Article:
When I allow myself to genuinely reflect on California and my time in Long Beach then Norwalk, it’s like I’m in a World’s Strongest Man competition during a keg-loading squat contest, where keg after keg is tossed onto the platform above my head, demanding I support every additional pound with ease and gusto. There’s a yarn I’ve been able to weave about my experience in the Golden State, one that’s allowed my ego to stay slightly less accordioned than it usually is, but it’s all bullshit. (More on that later this week, on the four-year anniversary of the last time I stepped foot in L.A. County)
Maybe failure and Adam Swierk just feel inextricably linked and attached at the hip, because, in all honesty, I have failed a lot during my three decades. For years and years, I refused to try as hard as I could, to put forth the maximum effort necessary to reach the heights I’m desperate to climb, because my greatest fear was doing so and failing. I’ve always been terrified to confront the reality that maybe, just maybe, I’m not quite as talented or capable as I envision myself being. And by being so fearful of failing? I’ve failed, repeatedly and excessively, both literally and figuratively. The ironing is delicious.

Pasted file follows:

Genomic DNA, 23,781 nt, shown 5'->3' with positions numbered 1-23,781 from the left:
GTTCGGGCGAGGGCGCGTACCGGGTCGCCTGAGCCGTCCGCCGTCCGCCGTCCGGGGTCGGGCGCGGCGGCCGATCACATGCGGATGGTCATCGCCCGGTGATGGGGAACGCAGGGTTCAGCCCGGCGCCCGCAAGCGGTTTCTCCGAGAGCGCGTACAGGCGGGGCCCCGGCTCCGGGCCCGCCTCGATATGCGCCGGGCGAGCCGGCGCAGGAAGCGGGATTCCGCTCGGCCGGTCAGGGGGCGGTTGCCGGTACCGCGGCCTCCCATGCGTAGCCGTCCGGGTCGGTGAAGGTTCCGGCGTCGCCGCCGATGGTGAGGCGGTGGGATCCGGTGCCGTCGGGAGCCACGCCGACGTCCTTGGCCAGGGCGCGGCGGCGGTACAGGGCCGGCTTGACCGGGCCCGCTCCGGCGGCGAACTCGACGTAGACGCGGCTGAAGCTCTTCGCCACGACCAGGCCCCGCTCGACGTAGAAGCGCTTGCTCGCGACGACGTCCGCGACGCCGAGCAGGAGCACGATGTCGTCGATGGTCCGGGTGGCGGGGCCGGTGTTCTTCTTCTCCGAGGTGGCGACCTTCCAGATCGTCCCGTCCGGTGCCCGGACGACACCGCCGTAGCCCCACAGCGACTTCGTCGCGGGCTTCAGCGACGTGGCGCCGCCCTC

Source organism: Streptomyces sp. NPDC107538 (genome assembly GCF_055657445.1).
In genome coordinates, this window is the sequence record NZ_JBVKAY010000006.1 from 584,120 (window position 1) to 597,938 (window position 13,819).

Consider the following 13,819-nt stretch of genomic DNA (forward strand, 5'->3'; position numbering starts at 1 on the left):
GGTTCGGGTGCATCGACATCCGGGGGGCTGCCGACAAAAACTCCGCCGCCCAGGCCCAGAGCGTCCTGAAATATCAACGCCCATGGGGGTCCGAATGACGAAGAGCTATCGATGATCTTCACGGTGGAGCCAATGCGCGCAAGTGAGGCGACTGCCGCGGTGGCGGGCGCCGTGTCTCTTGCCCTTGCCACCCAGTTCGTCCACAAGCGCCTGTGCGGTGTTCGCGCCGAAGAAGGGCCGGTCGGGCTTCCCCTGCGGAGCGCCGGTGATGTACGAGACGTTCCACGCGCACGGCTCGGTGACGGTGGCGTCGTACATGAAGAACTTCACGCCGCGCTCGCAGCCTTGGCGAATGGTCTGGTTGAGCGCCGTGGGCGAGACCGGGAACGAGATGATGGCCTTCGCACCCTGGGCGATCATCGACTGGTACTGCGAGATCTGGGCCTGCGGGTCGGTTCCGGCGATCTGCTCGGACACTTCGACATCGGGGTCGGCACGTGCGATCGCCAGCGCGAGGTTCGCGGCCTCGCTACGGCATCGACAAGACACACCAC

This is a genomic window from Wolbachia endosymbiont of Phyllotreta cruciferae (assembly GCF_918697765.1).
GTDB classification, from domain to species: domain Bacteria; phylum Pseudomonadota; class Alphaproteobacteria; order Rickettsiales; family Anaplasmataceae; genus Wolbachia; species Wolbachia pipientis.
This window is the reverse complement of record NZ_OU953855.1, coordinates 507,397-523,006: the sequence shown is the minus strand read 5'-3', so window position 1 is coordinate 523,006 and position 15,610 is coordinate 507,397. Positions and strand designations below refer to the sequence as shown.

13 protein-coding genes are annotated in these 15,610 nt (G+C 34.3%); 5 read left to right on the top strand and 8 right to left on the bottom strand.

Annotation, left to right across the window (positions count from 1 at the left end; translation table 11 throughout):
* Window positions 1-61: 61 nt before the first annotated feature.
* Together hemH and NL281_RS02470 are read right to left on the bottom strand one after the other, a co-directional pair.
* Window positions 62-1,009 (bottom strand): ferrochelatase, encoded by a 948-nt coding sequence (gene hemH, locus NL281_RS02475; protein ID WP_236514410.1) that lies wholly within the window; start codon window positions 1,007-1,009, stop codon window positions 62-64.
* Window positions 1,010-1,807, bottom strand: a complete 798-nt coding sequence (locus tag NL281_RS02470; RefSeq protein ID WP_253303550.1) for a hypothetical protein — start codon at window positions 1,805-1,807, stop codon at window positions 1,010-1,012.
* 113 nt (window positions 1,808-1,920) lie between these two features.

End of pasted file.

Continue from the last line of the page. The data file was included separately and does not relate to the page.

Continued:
It’s a pretty dumb thing to be so trepidatious of, even if it’s entirely understandable. No one wants to put their all into something, only to flop like a fat man’s belly on the water during a summer contest. But we have to fail to learn how to succeed, and learning that lesson later in life, rather than sooner, doesn’t mean success has already passed me by. It just means I’m a day late and a buck short; since I’ve always been poor, what’s the difference?